The sea took away my sister two days before I turn 17. She was 13. Naturally, because of the incident, I was banned to go near the sea, or any body of water for that matter. For several weeks, I myself, even told myself that it might take me time before I can really go to the sea.
I went to Baguio for college. It was someplace in the mountains where people choose to go down to the beaches in the lowlands for relaxation. When a semester ends, organizations has this thing of celebrating it, in La Union. I used to tell my friends how I really can’t hang out in the sea for a long time, but I kept going to those trips anyway. Of course, I never told my parents about those trips. At least not until few more years later, when I thought it’s no longer big a deal. I wasn’t reprimanded, but from time to time, I receive lectures on why I shouldn’t go to the beach, especially from my mother. I can’t really blame her, she was there when it happened. She once told me how her perspective of the sea changed when the unfortunate incident happened.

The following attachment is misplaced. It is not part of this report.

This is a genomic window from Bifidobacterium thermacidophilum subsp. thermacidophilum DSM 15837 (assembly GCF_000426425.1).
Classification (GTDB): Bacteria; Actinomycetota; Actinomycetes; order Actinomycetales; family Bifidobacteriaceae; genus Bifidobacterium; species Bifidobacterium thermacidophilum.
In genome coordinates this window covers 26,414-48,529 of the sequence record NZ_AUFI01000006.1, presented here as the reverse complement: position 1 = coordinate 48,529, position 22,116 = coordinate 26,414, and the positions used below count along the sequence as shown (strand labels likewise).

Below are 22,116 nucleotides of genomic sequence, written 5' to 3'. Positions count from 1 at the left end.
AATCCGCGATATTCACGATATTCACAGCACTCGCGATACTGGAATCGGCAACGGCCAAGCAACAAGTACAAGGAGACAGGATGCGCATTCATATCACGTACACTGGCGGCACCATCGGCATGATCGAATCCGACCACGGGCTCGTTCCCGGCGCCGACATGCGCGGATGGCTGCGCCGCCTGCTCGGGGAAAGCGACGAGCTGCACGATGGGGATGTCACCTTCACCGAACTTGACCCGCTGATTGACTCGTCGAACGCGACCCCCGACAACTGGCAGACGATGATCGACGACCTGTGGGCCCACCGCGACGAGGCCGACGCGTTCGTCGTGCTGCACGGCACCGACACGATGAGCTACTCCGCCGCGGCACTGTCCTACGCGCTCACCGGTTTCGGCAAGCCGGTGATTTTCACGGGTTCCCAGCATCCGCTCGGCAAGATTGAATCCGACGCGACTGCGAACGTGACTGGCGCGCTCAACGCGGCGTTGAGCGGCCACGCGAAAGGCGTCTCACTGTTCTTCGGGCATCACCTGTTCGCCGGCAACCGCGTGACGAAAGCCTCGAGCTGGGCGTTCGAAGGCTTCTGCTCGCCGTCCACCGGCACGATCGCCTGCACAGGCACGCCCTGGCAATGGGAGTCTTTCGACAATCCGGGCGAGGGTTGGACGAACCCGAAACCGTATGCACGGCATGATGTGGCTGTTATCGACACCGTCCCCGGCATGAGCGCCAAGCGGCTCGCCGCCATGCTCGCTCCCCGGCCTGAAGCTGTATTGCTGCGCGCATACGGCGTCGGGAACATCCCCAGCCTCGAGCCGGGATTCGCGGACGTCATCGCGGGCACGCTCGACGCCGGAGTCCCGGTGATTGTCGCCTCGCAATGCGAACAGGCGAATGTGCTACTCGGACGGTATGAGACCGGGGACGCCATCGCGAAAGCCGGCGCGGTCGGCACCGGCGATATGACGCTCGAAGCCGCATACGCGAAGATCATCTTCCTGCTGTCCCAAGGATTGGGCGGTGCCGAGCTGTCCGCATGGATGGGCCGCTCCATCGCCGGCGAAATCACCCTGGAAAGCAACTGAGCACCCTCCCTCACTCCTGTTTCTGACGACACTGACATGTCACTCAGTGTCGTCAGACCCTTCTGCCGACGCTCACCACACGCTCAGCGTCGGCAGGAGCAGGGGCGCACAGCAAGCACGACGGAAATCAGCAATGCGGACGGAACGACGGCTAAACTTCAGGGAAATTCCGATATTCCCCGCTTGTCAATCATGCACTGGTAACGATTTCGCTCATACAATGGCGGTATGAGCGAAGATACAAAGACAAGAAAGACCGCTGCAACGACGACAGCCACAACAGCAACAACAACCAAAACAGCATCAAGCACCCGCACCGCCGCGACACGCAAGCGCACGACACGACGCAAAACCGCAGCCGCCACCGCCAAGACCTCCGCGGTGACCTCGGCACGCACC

I managed to take my family to the beach a couple of years ago, which I thought was a good thing because finally, we can now face the monster. We were happy that day but I know we will never be genuinely happy at the sea the way we used to, before the tragic incident.
I never learned how to swim and I don’t know if I ever will because I have this eternal fear of drowning. I’d prefer to die in any way, just not drowning.